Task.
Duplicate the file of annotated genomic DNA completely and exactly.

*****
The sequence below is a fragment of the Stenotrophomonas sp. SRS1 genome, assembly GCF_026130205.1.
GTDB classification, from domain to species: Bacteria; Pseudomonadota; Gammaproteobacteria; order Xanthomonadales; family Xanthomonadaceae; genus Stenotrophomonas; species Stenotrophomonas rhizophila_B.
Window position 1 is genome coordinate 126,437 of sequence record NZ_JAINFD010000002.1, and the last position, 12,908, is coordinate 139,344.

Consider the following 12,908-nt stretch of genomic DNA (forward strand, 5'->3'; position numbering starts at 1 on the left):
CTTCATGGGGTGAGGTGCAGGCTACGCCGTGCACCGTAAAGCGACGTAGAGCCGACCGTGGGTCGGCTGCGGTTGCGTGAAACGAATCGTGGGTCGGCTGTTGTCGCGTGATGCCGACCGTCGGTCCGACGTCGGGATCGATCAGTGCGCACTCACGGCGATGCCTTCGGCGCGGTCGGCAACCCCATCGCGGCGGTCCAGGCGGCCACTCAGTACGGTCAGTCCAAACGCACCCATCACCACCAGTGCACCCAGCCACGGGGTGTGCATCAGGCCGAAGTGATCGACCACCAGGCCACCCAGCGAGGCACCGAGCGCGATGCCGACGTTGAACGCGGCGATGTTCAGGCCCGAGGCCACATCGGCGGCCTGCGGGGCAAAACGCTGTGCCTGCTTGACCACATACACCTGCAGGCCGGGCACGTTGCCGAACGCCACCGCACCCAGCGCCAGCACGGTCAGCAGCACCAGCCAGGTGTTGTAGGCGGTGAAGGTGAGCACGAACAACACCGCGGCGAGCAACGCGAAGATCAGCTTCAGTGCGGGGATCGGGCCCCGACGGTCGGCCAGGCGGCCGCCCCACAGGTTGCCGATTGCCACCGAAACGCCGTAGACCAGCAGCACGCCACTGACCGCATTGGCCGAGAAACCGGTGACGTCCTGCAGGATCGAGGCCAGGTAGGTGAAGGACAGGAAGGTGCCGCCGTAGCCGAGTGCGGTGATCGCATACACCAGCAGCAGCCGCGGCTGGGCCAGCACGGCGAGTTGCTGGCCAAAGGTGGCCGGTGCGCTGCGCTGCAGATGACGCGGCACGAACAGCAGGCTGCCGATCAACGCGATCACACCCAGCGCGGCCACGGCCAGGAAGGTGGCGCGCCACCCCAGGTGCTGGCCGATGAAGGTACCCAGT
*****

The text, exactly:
The sequence below is a fragment of the Stenotrophomonas sp. SRS1 genome, assembly GCF_026130205.1.
GTDB classification, from domain to species: Bacteria; Pseudomonadota; Gammaproteobacteria; order Xanthomonadales; family Xanthomonadaceae; genus Stenotrophomonas; species Stenotrophomonas rhizophila_B.
Window position 1 is genome coordinate 126,437 of sequence record NZ_JAINFD010000002.1, and the last position, 12,908, is coordinate 139,344.

Consider the following 12,908-nt stretch of genomic DNA (forward strand, 5'->3'; position numbering starts at 1 on the left):
CTTCATGGGGTGAGGTGCAGGCTACGCCGTGCACCGTAAAGCGACGTAGAGCCGACCGTGGGTCGGCTGCGGTTGCGTGAAACGAATCGTGGGTCGGCTGTTGTCGCGTGATGCCGACCGTCGGTCCGACGTCGGGATCGATCAGTGCGCACTCACGGCGATGCCTTCGGCGCGGTCGGCAACCCCATCGCGGCGGTCCAGGCGGCCACTCAGTACGGTCAGTCCAAACGCACCCATCACCACCAGTGCACCCAGCCACGGGGTGTGCATCAGGCCGAAGTGATCGACCACCAGGCCACCCAGCGAGGCACCGAGCGCGATGCCGACGTTGAACGCGGCGATGTTCAGGCCCGAGGCCACATCGGCGGCCTGCGGGGCAAAACGCTGTGCCTGCTTGACCACATACACCTGCAGGCCGGGCACGTTGCCGAACGCCACCGCACCCAGCGCCAGCACGGTCAGCAGCACCAGCCAGGTGTTGTAGGCGGTGAAGGTGAGCACGAACAACACCGCGGCGAGCAACGCGAAGATCAGCTTCAGTGCGGGGATCGGGCCCCGACGGTCGGCCAGGCGGCCGCCCCACAGGTTGCCGATTGCCACCGAAACGCCGTAGACCAGCAGCACGCCACTGACCGCATTGGCCGAGAAACCGGTGACGTCCTGCAGGATCGAGGCCAGGTAGGTGAAGGACAGGAAGGTGCCGCCGTAGCCGAGTGCGGTGATCGCATACACCAGCAGCAGCCGCGGCTGGGCCAGCACGGCGAGTTGCTGGCCAAAGGTGGCCGGTGCGCTGCGCTGCAGATGACGCGGCACGAACAGCAGGCTGCCGATCAACGCGATCACACCCAGCGCGGCCACGGCCAGGAAGGTGGCGCGCCACCCCAGGTGCTGGCCGATGAAGGTACCCAGT